WASHINGTON, August 28 – A team of scientists at the University of Georgia has successfully performed gene editing on reptiles and a pair of albino lizards the size of one human forefinger.
In an article describing the breakthrough in the journal Cell Press yesterday, the researchers said he could help us better understand visual problems in people with albinism.
High-Performance Gene Processing The technology known as CRISPR has led to major breakthroughs in mice, plants and humans, but due to significant differences in reproduction, it has been impossible to use them for reptile work.
"For some time now, we have been grappling with the modification of reptile genomes and manipulating genes into reptiles, but we are not sure how to process genes in key model systems," said Doug Menke, co-author of an article the work in Cell Press yesterday.
In contrast, gene editing techniques have been extensively studied on so-called major model systems such as mice, chickens, and certain fish and frog species.
CRISPR Gene Editing is Normally Used However, the technique is difficult to apply to freshly fertilized eggs or single-celled zygotes.
If you try after fertilization, millions of cells have already grown and are trying to invade the leather. A flexible sheath at this stage could kill the embryo, Menke told AFP.
The alternative is to perform the technique before fertilization. However, premature injection of CRISPR reagents means they are wasted.
That leaves a narrow window for them to be effective, but since the sperm is stored for a long time in the women's fallopian tubes, it was difficult to guess when it would come to a fertilization.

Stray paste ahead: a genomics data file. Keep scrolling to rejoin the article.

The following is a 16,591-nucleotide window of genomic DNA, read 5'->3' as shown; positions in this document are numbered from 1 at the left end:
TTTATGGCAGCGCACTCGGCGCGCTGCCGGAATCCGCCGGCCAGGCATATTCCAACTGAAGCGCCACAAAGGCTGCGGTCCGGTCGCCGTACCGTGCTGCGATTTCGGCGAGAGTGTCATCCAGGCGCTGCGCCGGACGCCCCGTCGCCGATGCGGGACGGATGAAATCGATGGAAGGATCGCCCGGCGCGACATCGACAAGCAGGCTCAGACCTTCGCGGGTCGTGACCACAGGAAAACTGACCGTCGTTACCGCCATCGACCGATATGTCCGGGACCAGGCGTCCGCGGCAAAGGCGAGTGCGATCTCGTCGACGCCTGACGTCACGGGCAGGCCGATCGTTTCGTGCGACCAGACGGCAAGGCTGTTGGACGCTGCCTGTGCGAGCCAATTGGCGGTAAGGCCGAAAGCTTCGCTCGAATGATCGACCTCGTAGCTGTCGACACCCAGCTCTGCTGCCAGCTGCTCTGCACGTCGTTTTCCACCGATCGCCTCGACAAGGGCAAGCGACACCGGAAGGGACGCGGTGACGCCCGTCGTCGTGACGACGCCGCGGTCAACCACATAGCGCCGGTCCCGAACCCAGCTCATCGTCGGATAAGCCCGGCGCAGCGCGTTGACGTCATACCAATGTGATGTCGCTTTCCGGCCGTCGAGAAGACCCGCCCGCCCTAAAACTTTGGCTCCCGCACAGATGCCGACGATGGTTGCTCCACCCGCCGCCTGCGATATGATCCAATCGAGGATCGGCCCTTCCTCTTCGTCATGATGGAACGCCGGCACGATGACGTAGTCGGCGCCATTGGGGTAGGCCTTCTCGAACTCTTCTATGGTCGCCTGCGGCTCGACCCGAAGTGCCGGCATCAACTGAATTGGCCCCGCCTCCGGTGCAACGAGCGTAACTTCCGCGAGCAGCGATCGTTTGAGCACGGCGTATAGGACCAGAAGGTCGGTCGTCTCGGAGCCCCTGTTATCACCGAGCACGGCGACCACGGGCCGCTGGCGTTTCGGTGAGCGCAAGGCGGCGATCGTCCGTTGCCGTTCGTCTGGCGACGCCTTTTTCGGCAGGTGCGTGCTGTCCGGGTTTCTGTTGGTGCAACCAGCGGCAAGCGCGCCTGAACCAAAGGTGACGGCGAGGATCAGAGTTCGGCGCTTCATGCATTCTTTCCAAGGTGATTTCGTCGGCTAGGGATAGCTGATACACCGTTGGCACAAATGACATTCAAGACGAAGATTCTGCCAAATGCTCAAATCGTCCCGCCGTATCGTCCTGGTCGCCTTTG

Menke and his colleagues found that the transparent membrane above the ovary allowed them to see which eggs needed to be fertilized next and decided to inject them with the CRISPR reagents just before this occurred.
Not only did it work, but to their surprise, the gene changes ended in both mothers -line and paternal DNA, not just the former, as they had predicted.
But why did they decide to make the lizards albino?
The first and most obvious reason, said Menke, to prove that their technique was successful: "When we see an albino lizard, it's really obvious that it works." Second, switching off the tyrosinase gene that results in albinism is not lethal to the animal.
Finally, people with albinism often have vision problems, and researchers can use the index finger lizards as a model to study how the gene affects the development of the retina.
"There is a structure in the human eye called the fovea, such a pit-like structure It is really important for high visual acuity, and the main animals that are used for biomedical research, such as mice, do not have it," said Menke.
"That's why we wanted to develop a new animal model to study fovea defects. It turns out that these lizards need high visual acuity because they have a fovea in their eyes when hunting insects.
The team says the technique could be applied to birds that have been genetically engineered in the past, but more complex processes have been used.
Since CRISPR (also known by the full name CRISPR-Cas9) was launched more than a decade ago, it has been used for a number of potentially groundbreaking applications: from reducing the severity of genetic deafness in mice to human Controversial immunize babies against HIV.
Menke argued that it was essential to broaden the scope of the technology for animals.
"There is no doubt that every species has something to say if we take the time to develop the methods to do it," he said. – AFP